Muslims tell… “Why I Chose Jesus”
A survey of Muslim-background believers gives the Christian community an opportunity to hear what fellow Christ-followers found attractive in Christ-centered faith.
THE SCOPE OF ISLAMIC INFLUENCE on the world seems to be growing. Images of Islam are increasingly prevalent. Nine states in NigeriaAfrica's most populous statehave just adopted Shariaor Islamic law. Public demonstrations of devotion in Islam can be seen throughout the world. Given the dedication evidenced by faithful public prayer, one may not be unwarranted in presuming that both satisfaction and allegiance run high.
Yet, in nearly every corner of the world, even in nations that have an overwhelming Muslim dominance, people from Muslim backgrounds are coming to faith in Christ. Exact figures are elusive. In some areas a shift of allegiance to Christ is happening on a fairly grand scale, with bold, public professions of faith. In many other places, believers in Christ live very low-key lives, using great discretion as to whom they disclose their faith commitment. Increasingly prevalent are the small, secret groups of a few faithful followers that meet on a regular basis, sometimes not disclosing their new-found faitheven to their family. Between these two extremes, followers of Isa (the Qur'anic name for Jesus) meet and worship in a variety of other contexts and worship in a number of different forms. These quiet practitioners, as well as the prevalence of governments predisposed against any shift in religious affiliation, make it difficult to state definitively how many have proclaimed new-found faith in Christ.
The centerpiece of their faith, however, is the same. They havewhether one by one or family by familybeen drawn to the God-man Jesus Christ. And for their spiritual direction, they have found one book that stands out above all others: the Bible. And more than any other portion of scripture, these believers are attracted to the Sermon on the Mount. One Javanese man who read the whole Bible echoes the thoughts of many about the Sermon on the Mount, saying, "If the life of a Christian is like that, I wanted to become a Christian."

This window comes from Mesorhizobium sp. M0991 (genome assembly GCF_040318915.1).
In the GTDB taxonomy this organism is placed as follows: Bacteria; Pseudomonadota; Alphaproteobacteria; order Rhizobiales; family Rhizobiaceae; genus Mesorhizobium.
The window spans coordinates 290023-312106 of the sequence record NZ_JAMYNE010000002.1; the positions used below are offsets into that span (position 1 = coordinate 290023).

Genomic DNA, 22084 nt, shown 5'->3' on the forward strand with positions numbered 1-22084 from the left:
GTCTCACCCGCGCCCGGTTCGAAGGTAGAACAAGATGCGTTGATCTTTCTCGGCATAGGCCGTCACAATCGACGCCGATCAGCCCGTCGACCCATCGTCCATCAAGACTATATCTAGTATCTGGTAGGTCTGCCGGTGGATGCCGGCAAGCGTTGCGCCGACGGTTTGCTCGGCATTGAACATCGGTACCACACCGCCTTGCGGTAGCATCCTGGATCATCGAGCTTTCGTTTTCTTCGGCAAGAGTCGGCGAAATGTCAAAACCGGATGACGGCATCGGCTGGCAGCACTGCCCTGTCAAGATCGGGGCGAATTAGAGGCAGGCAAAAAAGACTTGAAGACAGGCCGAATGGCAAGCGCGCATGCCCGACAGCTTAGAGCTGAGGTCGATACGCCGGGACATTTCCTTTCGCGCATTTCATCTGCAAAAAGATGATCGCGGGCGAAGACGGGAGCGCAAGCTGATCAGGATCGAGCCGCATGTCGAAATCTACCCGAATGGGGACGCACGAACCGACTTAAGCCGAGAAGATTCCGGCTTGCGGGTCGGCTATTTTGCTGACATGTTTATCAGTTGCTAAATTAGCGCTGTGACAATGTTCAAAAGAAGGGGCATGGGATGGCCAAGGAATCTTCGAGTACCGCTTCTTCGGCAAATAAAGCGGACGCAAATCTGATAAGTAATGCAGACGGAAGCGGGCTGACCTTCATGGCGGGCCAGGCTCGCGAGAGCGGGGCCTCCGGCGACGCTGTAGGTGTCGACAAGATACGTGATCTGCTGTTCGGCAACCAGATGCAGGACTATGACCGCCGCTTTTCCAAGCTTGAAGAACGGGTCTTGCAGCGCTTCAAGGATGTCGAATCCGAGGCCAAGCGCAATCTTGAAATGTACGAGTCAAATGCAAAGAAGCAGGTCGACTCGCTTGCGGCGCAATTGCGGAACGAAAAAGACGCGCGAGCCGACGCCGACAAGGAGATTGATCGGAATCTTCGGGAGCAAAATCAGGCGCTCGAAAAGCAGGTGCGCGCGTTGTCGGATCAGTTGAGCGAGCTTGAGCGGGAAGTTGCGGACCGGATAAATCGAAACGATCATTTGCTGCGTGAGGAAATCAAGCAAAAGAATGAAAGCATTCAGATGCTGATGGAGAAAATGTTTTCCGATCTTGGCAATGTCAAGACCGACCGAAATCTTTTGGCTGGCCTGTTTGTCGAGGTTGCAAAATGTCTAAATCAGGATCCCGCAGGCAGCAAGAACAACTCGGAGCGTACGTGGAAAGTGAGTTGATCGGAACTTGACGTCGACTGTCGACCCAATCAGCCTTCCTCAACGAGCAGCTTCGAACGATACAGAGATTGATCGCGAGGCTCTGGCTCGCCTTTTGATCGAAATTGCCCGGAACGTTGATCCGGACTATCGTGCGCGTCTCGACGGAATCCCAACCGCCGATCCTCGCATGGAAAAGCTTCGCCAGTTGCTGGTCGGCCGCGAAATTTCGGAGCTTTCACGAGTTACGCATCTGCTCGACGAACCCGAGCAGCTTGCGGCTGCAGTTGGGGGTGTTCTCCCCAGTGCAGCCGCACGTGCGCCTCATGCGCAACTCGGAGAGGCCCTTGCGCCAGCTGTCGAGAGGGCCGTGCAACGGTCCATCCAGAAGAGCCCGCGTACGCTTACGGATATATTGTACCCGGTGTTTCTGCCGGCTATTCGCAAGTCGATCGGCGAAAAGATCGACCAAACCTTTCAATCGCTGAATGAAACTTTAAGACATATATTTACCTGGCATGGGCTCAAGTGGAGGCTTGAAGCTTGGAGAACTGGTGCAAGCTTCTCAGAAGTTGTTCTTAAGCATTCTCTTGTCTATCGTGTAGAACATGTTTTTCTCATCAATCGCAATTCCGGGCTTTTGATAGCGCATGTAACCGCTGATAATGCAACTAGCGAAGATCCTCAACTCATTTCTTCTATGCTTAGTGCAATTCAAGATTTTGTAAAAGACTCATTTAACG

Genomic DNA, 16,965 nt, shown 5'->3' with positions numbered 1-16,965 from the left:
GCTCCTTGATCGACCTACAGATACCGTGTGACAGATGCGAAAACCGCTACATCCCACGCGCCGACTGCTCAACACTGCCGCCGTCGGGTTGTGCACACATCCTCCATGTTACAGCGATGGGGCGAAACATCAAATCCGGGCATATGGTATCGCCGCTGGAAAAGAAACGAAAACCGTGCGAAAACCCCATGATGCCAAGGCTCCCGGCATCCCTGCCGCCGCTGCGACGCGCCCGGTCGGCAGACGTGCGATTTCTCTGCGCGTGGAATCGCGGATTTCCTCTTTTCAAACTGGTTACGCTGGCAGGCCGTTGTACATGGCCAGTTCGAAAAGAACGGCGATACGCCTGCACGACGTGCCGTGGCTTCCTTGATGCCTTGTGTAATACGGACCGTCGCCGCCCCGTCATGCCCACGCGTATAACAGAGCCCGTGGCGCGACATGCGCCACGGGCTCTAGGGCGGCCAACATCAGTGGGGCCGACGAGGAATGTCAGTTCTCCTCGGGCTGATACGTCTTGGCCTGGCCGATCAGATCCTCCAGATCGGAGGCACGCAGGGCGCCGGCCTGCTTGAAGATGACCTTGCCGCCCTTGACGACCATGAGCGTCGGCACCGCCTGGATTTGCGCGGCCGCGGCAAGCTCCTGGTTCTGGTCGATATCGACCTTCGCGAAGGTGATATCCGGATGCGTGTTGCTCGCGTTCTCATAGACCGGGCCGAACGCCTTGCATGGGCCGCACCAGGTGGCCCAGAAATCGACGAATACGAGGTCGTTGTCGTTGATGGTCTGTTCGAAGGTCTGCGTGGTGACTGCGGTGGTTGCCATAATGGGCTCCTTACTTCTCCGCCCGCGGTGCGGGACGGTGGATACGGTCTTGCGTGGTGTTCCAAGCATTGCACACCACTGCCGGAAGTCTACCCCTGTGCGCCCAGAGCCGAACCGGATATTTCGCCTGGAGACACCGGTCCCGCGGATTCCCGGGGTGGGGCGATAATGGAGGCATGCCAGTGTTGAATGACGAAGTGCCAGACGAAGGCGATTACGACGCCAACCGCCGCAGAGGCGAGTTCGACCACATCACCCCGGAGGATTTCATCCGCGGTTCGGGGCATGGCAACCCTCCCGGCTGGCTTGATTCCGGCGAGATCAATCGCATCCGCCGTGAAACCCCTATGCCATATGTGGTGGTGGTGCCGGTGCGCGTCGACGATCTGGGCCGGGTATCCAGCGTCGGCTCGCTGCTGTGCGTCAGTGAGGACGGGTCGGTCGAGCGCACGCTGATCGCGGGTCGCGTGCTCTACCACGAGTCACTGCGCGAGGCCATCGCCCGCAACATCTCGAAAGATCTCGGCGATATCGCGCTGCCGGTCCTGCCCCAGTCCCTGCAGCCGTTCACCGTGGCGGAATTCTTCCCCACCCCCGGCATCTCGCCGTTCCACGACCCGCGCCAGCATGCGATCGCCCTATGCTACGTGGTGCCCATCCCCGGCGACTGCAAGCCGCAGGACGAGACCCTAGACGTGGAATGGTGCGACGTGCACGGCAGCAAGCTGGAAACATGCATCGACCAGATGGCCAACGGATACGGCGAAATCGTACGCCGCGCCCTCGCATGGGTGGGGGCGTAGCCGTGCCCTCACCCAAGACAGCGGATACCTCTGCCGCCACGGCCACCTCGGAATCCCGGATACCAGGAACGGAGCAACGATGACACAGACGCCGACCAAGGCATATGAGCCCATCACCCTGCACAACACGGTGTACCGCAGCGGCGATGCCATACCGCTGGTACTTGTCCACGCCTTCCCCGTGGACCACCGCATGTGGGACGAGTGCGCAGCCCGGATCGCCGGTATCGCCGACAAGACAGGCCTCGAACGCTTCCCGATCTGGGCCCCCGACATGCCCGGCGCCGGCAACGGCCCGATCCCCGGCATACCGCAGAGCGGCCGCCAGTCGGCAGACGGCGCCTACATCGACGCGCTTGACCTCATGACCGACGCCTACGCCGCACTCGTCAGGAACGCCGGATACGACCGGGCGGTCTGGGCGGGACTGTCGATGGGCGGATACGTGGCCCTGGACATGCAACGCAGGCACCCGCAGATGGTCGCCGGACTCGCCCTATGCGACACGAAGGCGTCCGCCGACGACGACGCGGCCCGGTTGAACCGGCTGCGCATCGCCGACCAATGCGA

The fastest growing religion
In a number of respects, Islam actually is growing faster than Christianity. Islam's growth rate of 2.15 percent annually does exceed Christianity's rate of 1.45 percent. It is worth pointing out, however, that 96 percent of the growth of Islam is attributable to biological growthchildren born into Muslim families. Islam is flourishing in parts of the world where population growth is high. Christianity, increasingly decentralized, has its traditional base in parts of the world where population growth is quite slow or has come to a standstill. Thus, the overall trends do show Islam growing faster than Christianity.
Conversion growth is where you find quite a contrast. According to figures presented in the 2000 edition of the World Christian Encyclopedia, each year some 950,000 people convert to Islam from some other persuasion. Christianity, by contrast, sees some 2.7 million each year shift their affiliation to Christianityand presumably their allegiance to Christ from some other religion.
But a broad pattern is obvious: people that live in Muslim-dominated lands pay a heavy price for placing their faith in Christ. Family members, in particular, can exert tremendous pressure on a new believer. The place of persecution is considered at more length later. Suffice it to say that the believer from Jordan who was permanently cut off from his family is not really an extreme example. His father had recently died. He was informed that he, too, was considered dead.
When we consider the price that is frequently paid by those who have come to faith in Christ, a natural question comes to mind: What was it about Jesus or the Christian faith that they found to be sufficiently compelling, making them willing to pay such a heavy price? What has God's Spirit used to reveal to them that He is worthy of following, regardless of the price?
The question is really quite simple, but relevant for the missionary and the common devotee of Jesus alike.
During the past ten years, an extensive questionnaire compiled at Fuller Theological Seminary's School of World Mission has been filled out by some 600 Muslim-background believers (or those who knew them well). The results provided here are drawn from a representative sample of 120 of those surveys. The respondents are drawn from 39 countries and over 50 ethnic groups. They provide a broad window into the hearts and minds of those who have turned from Islam to Christ. In a number of cases, the responses surveys substantiate what missionaries have often thought. In other cases, what these new believers have found compelling is somewhat unexpected and eye-opening. Most frequently, there is a healthy sense of awe as one gains first-hand appreciation of the tools the Spirit has used to draw people to faith in the crucified and risen Savior.